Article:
Poems

poetry sign

THE HARDEST MOVE

A final sweep of empty rooms,

hollow steps echoing as I pass through.

Rooms empty but still full:

Of memories. Of the past. Of family.

Silence hangs in the air,

heavy, bittersweet.

Fingers instinctively brush

a spot on the wall where, on close inspection,

a washed out arc of crayon.

Green, I think.

Patio doors cleaned to a shine yet

I still see little finger prints,

steam where small faces pressed up against pane

on cold winter days to look for Jack Frost and friends,

drawings formed in residue of their breath.

 

Outside stays the same

apart from one small fruit tree.

Missing.

A present on their birth four years ago.

This has already been moved,

the space left small but vast.

 

The first bedroom where they slept.

The ghosts of memories still linger

but they won’t stick around to haunt new owners.

I grieve for the loss of what made this house our home.

 

They are waiting in the car.

Too young to understand, eager for adventure.

Do they know they will not return?

To run up and down the hall chasing monsters and being super heroes?

To sit at the kitchen table painting pictures?

To jump on our bed and stare up at the ceiling rose moon?

To roll down the garden and clamber over rockery,

playing hide and seek amongst the shrubs?

 

Will they remember their first home as I do?

They are almost too ready to move;

excited and paying little heed to what will be left.

Keen simply to bring their books and toys to the new,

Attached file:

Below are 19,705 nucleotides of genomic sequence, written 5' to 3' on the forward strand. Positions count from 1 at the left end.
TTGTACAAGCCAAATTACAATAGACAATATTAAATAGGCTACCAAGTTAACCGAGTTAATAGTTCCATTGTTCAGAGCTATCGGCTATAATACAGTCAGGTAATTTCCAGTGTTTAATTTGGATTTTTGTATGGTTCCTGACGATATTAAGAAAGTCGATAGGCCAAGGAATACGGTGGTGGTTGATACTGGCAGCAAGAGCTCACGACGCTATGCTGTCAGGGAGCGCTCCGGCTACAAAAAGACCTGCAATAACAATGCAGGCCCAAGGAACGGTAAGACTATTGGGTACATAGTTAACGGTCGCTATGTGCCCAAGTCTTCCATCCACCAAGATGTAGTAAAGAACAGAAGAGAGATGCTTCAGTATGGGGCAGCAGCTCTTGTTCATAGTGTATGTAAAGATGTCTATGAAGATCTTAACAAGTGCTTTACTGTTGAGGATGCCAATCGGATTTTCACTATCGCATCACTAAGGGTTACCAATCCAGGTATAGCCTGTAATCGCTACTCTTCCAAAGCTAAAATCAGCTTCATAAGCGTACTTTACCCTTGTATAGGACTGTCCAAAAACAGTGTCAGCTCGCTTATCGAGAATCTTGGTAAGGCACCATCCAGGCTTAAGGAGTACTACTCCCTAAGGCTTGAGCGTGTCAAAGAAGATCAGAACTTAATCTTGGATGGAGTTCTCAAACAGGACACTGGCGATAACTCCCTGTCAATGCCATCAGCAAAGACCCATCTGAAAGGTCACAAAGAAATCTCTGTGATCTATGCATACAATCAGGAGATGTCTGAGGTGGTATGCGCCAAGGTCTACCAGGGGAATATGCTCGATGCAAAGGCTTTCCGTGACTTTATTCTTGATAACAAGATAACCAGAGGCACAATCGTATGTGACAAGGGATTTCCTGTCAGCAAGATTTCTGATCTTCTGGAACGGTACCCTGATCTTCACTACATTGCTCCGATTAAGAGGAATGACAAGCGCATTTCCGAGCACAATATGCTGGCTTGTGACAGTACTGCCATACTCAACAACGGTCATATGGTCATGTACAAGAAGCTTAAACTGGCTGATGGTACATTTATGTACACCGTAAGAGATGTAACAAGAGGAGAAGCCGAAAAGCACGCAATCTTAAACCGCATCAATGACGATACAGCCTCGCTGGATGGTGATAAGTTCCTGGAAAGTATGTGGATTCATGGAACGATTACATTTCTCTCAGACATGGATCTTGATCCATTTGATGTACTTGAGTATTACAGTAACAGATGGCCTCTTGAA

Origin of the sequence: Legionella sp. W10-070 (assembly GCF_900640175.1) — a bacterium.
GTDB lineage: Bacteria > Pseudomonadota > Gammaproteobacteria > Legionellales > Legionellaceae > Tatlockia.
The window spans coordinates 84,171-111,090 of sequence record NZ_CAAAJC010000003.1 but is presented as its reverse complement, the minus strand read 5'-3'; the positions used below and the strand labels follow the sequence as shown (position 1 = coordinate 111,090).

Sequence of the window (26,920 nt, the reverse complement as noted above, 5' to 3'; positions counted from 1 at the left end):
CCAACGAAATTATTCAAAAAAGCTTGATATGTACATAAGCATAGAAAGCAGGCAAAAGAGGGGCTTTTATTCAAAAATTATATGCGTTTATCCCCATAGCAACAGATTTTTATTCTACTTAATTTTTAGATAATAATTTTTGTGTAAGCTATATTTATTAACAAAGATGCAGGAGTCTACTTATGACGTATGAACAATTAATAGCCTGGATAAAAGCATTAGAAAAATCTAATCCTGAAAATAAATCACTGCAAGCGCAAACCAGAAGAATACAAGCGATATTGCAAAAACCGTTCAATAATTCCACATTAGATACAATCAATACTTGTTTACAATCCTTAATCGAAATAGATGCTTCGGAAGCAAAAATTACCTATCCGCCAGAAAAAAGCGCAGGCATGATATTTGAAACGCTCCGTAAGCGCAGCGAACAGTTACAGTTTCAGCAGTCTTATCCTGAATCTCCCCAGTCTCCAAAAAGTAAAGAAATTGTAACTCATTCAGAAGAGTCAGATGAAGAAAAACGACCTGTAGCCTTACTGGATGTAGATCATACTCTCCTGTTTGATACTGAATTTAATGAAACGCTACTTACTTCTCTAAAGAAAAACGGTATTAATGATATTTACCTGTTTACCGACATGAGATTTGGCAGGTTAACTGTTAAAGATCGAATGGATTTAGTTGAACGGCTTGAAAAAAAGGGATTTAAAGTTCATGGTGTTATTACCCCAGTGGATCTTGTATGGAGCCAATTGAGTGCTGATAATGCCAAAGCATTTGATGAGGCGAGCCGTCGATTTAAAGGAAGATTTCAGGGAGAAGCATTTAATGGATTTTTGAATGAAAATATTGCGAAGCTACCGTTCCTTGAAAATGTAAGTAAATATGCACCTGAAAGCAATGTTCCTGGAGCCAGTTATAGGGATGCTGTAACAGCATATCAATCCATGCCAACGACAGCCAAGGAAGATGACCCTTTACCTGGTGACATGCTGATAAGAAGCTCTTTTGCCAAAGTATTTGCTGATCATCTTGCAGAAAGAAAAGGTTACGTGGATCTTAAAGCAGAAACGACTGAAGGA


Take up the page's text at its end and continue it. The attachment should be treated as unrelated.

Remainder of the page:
ready to leave some ‘old’ in the ‘old’ house.

Their innocence at once charming and poignant.

 

It is time to go.

I understand but something holds me back

for just a fraction longer.

An invisible thread

gradually unravelling to release me

from the bind I feel.

I almost wish it to slow down,

to suspend time for just a moment;

to allow me to breath in the essence of our first home

and store it locked away

in a place where it will not fade over time.

 

But this is just the beginning.

More memories will be made.

 

Fresh air wraps itself around me as I exit.

A smile for waiting passengers.

The door closes quietly behind me

and whispers a soft goodbye.

 

CLOCKS

They float soundlessly through air,
invisible threads, strands of dreams
which, they say, make wishes come true.

Drifting on summer breeze
these ‘fairies’ glide by,
occasionally coming to rest,
tangled in undergrowth.

As children they hold mystical charm;
are things to wonder at,
representing hope.
But they also hold the key
to the passage of time,
so we are taught.

Is it merely the strength
of our lungs,
or is there more at work
when the magic
of children’s breath
disperse these filaments;
the number of which determine the hour?

And so time passes,
these clocks are forgotten
we gradually start to bow to
more organised schedules:
Childhood philosophy drowned
in a sea of adulthood,
of life, of responsibility.

Until the next generation
revives the magic for us once again.

Ann says:
August 14, 2013 at 10:49 pm (Edit)

Lovely poem -and I loved the feeling of mystery and wonder xxx thank you Ann x

 

A Haiku

The waves crash to shore
I sit alone and bereft
Surprised to taste salt

 

EMBERS

Dry logs hiss
spit in fire.
Angry
Knowing their fate
is to be consumed
by heat
But succumbing
only under protest
Their searing embers